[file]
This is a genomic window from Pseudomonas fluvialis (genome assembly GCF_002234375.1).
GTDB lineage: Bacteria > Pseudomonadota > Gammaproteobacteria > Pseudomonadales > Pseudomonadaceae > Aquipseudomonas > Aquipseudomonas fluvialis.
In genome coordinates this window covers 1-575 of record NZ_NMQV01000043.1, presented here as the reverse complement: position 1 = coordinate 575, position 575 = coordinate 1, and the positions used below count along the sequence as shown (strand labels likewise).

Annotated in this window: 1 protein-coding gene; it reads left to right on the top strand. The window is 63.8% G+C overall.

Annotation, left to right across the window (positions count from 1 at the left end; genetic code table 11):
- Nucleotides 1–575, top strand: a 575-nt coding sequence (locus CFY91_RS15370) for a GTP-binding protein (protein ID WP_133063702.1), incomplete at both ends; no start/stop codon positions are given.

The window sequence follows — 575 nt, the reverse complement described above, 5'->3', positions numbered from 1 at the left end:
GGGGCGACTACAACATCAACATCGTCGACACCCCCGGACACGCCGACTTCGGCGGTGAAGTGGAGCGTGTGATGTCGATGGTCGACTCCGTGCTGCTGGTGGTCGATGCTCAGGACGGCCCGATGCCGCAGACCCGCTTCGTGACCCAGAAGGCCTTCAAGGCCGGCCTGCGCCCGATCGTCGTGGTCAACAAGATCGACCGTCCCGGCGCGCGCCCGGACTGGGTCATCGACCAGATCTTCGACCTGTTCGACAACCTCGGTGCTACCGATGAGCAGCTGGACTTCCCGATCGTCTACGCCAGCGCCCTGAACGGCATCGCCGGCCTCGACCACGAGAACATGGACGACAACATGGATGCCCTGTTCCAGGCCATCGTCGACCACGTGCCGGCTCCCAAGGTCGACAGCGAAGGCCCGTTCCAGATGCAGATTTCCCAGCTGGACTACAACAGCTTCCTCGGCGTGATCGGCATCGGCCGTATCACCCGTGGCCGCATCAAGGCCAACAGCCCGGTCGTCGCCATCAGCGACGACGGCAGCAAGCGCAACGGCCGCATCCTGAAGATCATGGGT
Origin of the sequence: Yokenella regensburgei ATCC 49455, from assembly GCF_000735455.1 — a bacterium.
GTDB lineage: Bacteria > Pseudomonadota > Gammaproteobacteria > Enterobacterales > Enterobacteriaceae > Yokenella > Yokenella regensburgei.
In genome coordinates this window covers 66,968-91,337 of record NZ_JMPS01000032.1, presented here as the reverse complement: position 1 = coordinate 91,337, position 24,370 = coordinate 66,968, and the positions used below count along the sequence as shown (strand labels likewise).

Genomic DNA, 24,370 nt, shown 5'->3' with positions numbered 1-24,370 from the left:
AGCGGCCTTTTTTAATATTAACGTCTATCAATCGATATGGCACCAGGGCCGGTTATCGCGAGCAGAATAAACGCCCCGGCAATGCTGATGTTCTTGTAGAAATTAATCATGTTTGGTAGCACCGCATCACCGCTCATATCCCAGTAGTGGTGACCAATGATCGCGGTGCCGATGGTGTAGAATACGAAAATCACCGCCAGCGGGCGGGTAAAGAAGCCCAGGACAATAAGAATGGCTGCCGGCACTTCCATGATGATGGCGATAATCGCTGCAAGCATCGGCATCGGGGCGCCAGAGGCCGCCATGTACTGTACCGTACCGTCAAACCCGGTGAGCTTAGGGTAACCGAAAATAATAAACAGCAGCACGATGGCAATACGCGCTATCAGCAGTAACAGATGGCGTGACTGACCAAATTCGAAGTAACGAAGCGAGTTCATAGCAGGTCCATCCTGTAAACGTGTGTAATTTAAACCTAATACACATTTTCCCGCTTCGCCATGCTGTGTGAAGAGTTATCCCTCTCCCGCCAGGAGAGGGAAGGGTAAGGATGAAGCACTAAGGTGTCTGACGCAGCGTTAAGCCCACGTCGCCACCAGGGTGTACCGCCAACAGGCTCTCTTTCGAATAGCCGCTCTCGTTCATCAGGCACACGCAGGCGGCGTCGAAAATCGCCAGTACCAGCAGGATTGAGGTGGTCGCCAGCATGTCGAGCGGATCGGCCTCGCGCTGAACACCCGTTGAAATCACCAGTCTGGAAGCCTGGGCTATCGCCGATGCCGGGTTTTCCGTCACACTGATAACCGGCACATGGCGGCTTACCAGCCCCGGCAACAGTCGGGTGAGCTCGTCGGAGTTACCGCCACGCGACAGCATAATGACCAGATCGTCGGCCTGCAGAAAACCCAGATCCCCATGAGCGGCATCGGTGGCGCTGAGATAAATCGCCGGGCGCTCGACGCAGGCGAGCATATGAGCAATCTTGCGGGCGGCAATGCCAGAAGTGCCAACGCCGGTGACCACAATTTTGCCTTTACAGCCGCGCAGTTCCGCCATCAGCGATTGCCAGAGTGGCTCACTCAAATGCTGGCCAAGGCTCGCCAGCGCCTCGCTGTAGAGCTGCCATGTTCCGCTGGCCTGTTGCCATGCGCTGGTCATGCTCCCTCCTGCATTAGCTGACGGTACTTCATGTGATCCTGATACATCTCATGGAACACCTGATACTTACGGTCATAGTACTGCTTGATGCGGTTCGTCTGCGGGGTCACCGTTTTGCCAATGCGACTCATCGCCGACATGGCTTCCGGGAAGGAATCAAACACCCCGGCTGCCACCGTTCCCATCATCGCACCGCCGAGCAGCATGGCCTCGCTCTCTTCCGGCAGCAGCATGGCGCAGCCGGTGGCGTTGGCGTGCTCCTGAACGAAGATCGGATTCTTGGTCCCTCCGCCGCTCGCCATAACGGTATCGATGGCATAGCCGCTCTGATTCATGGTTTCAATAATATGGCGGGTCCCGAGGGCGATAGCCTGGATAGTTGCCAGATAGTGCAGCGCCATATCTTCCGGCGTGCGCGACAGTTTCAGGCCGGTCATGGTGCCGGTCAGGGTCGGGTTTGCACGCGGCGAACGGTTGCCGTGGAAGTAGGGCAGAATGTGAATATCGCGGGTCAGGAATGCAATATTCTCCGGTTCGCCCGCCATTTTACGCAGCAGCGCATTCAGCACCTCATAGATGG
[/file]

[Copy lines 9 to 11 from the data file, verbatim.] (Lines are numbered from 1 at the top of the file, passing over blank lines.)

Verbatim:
Origin of the sequence: Yokenella regensburgei ATCC 49455, from assembly GCF_000735455.1 — a bacterium.
GTDB lineage: Bacteria > Pseudomonadota > Gammaproteobacteria > Enterobacterales > Enterobacteriaceae > Yokenella > Yokenella regensburgei.
In genome coordinates this window covers 66,968-91,337 of record NZ_JMPS01000032.1, presented here as the reverse complement: position 1 = coordinate 91,337, position 24,370 = coordinate 66,968, and the positions used below count along the sequence as shown (strand labels likewise).